The UK’s current deadline for leaving the EU is just three weeks away. Sophie Parsons attended a recent Movement Building Workshop focusing on farming, food and climate justice. Held by the Landworkers’ Alliance to investigate how a no-deal Brexit could impact our food system and environment, she shares her takeaways.
As the Brexit deadline looms ever closer, uncertainties around how exactly the UK is to leave the EU remain unanswered. Though the current date for the UK’s planned departure from the EU is the 31st October 2019, there is still little clarity as to the terms on which this will happen, with the stark difference between leaving on a deal or no deal arrangement underpinning much of what would change for us here in the UK. Given the current climate crisis, one of the most important considerations, are the repercussions Brexit could have on the environment.
At the most simple level, Brexit’s effect on the climate crisis could come as a result of weakened relations between the UK and the EU; Britain has been fundamental in instilling strong EU climate regulations, introducing domestic policies such as 2050 net-zero carbon emissions and the Climate Change Act which, in turn, inspired other EU countries to follow suit. As the Brexit deadline approaches, it is feared that any time dedicated on climate action will instead have to be dedicated to re-establishing British laws. This is despite findings from a recent poll stating that 71% of Britons felt that climate change was a more pressing long-term issue than Brexit.
According to the UK government’s website in the event of a no-deal Brexit, there will be “no change to the UK’s deep commitment to domestic and international efforts to tackle climate change”; plans and pre-made commitments to reduce carbon emissions and a focus on green energy will continue to remain a priority. Though we will no longer be a member of the EU, Brexit will not affect our position on international climate change agreements, such as the Paris Agreement. It has also been stated that should the UK leave the EU without a deal, the government will introduce a Carbon Emissions Tax in order to help meet greenhouse gas reduction commitments made under the Climate Change Act 2008.
In addition to the feared changes Brexit will have on migration, travel and our health services, there is a significant lack of clarity as to how Brexit will coincide with any climate action, with current agricultural and trade laws subject to the terms in which we leave the EU. Much of the current laws surrounding food imports and growth in Britain are governed by the EU – and it is these regulations that, in turn, ensure our chicken is unchlorinated, that antibiotics are not prescribed to livestock on a mass scale and that GM crops are limited, if not banned. In the event of a no-deal Brexit, many of these laws will be up for debate and likely change.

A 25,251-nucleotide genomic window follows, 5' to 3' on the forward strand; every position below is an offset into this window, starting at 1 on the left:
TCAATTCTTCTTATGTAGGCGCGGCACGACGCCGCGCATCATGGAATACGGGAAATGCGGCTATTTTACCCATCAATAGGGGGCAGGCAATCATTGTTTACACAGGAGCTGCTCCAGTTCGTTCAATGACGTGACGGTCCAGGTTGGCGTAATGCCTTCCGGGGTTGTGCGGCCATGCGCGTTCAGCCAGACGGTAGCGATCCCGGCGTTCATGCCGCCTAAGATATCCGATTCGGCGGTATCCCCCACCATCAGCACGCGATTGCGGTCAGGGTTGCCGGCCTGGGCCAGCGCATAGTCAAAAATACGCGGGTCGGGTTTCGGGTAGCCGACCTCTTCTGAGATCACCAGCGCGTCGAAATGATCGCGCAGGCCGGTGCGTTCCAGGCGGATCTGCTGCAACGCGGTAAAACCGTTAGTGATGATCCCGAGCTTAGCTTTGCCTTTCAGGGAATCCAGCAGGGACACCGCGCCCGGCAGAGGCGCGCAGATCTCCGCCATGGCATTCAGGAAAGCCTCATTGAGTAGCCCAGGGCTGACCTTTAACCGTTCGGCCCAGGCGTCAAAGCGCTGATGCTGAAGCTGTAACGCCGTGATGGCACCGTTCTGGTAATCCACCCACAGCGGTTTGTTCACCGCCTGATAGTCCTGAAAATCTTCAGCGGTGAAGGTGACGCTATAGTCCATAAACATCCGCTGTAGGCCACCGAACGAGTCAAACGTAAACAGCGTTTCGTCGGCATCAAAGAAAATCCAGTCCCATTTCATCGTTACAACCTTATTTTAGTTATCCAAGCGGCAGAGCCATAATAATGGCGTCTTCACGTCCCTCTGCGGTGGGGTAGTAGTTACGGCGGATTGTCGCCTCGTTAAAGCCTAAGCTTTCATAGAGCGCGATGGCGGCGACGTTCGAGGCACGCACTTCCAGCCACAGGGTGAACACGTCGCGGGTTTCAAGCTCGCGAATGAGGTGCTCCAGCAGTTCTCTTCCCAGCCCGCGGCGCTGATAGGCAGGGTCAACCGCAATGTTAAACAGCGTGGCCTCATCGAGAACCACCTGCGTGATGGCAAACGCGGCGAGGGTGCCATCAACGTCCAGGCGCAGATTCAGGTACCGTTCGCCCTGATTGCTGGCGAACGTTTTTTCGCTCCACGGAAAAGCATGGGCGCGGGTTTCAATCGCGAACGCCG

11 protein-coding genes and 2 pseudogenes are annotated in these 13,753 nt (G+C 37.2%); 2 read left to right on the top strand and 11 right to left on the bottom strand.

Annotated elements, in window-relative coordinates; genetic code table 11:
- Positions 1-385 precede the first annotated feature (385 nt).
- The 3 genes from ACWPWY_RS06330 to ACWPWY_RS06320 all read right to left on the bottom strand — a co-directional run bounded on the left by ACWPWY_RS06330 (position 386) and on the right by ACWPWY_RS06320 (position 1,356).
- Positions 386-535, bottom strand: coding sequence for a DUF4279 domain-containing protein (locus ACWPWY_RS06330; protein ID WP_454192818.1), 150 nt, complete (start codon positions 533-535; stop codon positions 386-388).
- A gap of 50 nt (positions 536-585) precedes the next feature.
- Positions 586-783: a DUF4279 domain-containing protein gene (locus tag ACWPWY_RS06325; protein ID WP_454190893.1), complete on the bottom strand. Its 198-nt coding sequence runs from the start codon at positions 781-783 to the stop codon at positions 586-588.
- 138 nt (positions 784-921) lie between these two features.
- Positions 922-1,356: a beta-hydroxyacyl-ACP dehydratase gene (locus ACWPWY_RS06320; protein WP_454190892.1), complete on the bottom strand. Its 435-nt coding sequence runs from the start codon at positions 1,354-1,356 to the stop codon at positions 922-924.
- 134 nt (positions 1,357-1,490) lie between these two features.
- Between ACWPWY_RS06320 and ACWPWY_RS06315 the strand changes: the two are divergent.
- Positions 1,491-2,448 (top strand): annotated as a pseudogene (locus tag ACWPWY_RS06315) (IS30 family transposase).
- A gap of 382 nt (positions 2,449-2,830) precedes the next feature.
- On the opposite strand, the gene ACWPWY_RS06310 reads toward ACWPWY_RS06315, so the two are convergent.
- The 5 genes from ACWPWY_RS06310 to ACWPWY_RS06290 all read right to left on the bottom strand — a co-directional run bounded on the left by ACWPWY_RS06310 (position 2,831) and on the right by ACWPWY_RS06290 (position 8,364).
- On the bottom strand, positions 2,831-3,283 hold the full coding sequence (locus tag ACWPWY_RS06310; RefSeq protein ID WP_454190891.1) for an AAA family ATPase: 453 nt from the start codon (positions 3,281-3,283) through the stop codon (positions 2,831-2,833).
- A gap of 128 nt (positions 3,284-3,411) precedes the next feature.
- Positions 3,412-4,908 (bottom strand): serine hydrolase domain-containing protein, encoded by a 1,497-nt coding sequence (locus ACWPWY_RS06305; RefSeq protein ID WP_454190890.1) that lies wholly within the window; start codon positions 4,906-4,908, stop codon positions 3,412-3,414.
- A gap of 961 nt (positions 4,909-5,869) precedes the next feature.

At a Farming, Food & Climate Justice event held by The Landworkers Alliance, ex-Labour MP Nick Palmer discussed how new trade deals could affect environmental and animal welfare, with the contrast between the EU and the US being a significant focus of the conversation. `In the event of a no-deal Brexit, trade, imports and tariffs will be more aligned to those of the rest of the world, in particular the US, than to the rest of Europe. It is this change in imports which could cause the greatest change to our produce; cheap imports from America and Asia could see a lowering in quality, organic goods that could consequently undercut much of British agriculture. One major concern is the use of antibiotics in agriculture in the US, with usage being “three times higher in chickens, double that for pigs, and five times higher for turkey” than in the UK. Not only does this pose ethical and health concerns, but an increase in importing produce over opting for locally grown goods means an increase in carbon emissions linked with our food.
Another Brexit focused talk at the Farming, Food & Climate Justice workshop, held by Liz O’Neill of GM Freeze, discussed the implications Brexit will have on the UK’s approach to genetically modified crops and food imports. As it currently stands, EU rules require a case by case risk assessment for GM goods, despite this being seen as a non-tariff barrier to trade by much of the rest of the world. It was highlighted how, as a result of the EU’s tight rules on traceability and labelling of GM foods, much of our branded food has a different recipe to its American counterparts. For Prime Minister Boris Johnson, Brexit offers the opportunity to “liberate the UK’s extraordinary bioscience sector from anti-genetic modification rules”. Whilst there are arguments both for and against GM pest-resistant crops, it is the removal of transparency which the EU currently enforces which could be the biggest cause for concern regarding future food imports, as labelling of GM ingredients will no longer be required by law.
On a more positive note, in 2018 Michael Gove put forward legislation that aims to deliver a cleaner and healthier environment for future generations following the UK leaving the EU. The Agriculture Bill describes how farmers will be compensated for their commitment to public goods, including better air and water quality, animal welfare standards and soil health. According to the British government, the new system will ensure that farmers committing to working towards environmental change will be rewarded for “laying the foundations for a Green Brexit.”
For many, Brexit has always been grounded in issues of migration and a desire for independence from the EU, with little focus on the environmental impacts of our withdrawal. However, following the global protests that took place around the world on September 20th and Extinction Rebellion beginning their second large-scale protest outside of Westminster this week, the crossover between politics and the environment seems ever-pressing and unavoidable.